Human activities are influencing Earth's systems. Combine our effects with the natural dynamism of climate and ever-changing habitat structures and we have an important opportunity to quantify, evaluate, and predict how biodiversity responds to change. Birds react quickly to modifications in habitat availability and characteristics, so quantifying their distributions and abundances can be especially informative. Here, we provide an overview of our strategies and efforts to create an exactly repeatable benchmark of the distribution and abundance of birds in Oregon early in the twenty-first century. The effort was designed to provide future society with an opportunity to understand more clearly how birds respond to change by leaving a legacy of high-quality, accurately geo-referenced bird-count data. By implementing a simple, yet elegant, sampling design, involving more than a thousand citizen scientists and a few professional ornithologists, we established an unprecedented opportunity for before-after comparisons of population sizes and geographic distributions. Our approach offers future researchers the opportunity to replicate our work using exactly the same methods and look back with 20/20 hindsight to understand responses of birds to change over time and space. Hence, the project is named Oregon 20/20 Birds. Launched in 2011, the decade-long data-collection effort produced counts from more than 20,000 locations by professionals using methods that allow statistical adjustments for detectability and availability of birds, plus more than 50,000 locations where stationary counts were conducted at accurately georeferenced sites by professionals and citizen scientists. Here we summarize information on the project design, approaches for involving citizen scientists (birders using eBird), decision processes for selecting and comparing eBird data with professionally gathered data, and project goals. Results will be reported in future journal articles and books. In addition to providing legacy data for comparison with future repeat surveys, the project also provides a unique resource for addressing current questions in ecological, biogeographical, and evolutionary fields of study, as well issues involving conservation and management of Oregon's birds.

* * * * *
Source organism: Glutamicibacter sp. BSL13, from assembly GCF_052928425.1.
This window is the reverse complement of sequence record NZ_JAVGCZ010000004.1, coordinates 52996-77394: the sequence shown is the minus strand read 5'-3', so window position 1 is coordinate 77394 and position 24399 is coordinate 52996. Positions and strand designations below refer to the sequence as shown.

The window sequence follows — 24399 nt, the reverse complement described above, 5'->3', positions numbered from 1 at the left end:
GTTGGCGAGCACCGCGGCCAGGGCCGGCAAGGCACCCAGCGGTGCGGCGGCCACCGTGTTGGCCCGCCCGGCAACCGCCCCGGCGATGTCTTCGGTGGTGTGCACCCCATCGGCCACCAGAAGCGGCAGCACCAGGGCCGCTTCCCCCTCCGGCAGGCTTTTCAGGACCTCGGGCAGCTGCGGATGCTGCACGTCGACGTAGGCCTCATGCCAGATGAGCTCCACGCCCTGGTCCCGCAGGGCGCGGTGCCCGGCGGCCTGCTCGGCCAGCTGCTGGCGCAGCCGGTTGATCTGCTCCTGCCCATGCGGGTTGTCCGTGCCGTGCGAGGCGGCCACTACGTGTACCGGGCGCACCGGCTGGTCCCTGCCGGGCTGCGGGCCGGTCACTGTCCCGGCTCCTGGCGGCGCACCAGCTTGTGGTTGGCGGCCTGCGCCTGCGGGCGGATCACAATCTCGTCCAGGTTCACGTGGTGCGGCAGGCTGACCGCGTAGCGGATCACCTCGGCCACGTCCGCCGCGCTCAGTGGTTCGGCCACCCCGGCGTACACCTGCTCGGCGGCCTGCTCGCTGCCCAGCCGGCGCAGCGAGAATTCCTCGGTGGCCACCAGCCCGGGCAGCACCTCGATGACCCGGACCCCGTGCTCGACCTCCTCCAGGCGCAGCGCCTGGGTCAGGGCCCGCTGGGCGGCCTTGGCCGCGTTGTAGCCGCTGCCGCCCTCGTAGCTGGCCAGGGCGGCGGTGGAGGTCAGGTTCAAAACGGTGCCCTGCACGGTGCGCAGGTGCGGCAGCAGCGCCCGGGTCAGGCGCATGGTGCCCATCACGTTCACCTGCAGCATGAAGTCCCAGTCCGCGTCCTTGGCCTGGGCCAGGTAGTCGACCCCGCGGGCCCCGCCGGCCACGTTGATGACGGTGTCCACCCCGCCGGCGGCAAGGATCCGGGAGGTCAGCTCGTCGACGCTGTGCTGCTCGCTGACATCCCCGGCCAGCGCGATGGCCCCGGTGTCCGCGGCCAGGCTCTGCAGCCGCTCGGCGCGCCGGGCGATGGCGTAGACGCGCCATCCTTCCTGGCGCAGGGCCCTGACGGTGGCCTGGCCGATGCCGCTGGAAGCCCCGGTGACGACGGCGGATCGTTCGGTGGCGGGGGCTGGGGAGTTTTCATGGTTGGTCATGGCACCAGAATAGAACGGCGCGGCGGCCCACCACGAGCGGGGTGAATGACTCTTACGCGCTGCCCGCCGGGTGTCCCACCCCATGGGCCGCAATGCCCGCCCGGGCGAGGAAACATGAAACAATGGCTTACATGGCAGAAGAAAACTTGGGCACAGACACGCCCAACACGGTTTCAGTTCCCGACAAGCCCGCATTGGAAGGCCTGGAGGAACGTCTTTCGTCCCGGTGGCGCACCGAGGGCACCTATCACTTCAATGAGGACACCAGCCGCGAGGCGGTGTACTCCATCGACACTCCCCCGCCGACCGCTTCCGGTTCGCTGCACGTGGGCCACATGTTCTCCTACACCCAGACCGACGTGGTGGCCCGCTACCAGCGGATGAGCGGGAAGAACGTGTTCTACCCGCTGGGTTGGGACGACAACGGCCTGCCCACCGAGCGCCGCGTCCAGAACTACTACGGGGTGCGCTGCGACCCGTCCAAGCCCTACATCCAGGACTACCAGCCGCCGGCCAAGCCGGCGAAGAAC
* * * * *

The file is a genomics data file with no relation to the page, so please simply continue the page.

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Vol. 101 • No. 3